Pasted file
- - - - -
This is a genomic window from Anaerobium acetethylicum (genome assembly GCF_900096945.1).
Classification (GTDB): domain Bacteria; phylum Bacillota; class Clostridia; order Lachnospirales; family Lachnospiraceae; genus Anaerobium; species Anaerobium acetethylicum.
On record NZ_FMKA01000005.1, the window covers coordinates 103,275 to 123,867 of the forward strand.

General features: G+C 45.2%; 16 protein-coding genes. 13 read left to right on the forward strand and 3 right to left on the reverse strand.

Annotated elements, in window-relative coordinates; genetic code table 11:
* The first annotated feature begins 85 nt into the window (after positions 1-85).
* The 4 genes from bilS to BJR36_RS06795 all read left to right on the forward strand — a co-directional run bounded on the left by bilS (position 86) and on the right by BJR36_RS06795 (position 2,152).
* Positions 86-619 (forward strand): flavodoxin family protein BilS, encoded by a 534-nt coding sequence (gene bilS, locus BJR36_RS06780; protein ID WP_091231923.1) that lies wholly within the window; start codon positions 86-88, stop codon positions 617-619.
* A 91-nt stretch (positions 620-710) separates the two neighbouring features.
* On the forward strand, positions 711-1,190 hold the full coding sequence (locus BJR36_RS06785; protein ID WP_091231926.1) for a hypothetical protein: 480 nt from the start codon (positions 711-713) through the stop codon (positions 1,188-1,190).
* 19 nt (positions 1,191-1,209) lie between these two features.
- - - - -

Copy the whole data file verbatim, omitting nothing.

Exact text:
This is a genomic window from Anaerobium acetethylicum (genome assembly GCF_900096945.1).
Classification (GTDB): domain Bacteria; phylum Bacillota; class Clostridia; order Lachnospirales; family Lachnospiraceae; genus Anaerobium; species Anaerobium acetethylicum.
On record NZ_FMKA01000005.1, the window covers coordinates 103,275 to 123,867 of the forward strand.

General features: G+C 45.2%; 16 protein-coding genes. 13 read left to right on the forward strand and 3 right to left on the reverse strand.

Annotated elements, in window-relative coordinates; genetic code table 11:
* The first annotated feature begins 85 nt into the window (after positions 1-85).
* The 4 genes from bilS to BJR36_RS06795 all read left to right on the forward strand — a co-directional run bounded on the left by bilS (position 86) and on the right by BJR36_RS06795 (position 2,152).
* Positions 86-619 (forward strand): flavodoxin family protein BilS, encoded by a 534-nt coding sequence (gene bilS, locus BJR36_RS06780; protein ID WP_091231923.1) that lies wholly within the window; start codon positions 86-88, stop codon positions 617-619.
* A 91-nt stretch (positions 620-710) separates the two neighbouring features.
* On the forward strand, positions 711-1,190 hold the full coding sequence (locus BJR36_RS06785; protein ID WP_091231926.1) for a hypothetical protein: 480 nt from the start codon (positions 711-713) through the stop codon (positions 1,188-1,190).
* 19 nt (positions 1,191-1,209) lie between these two features.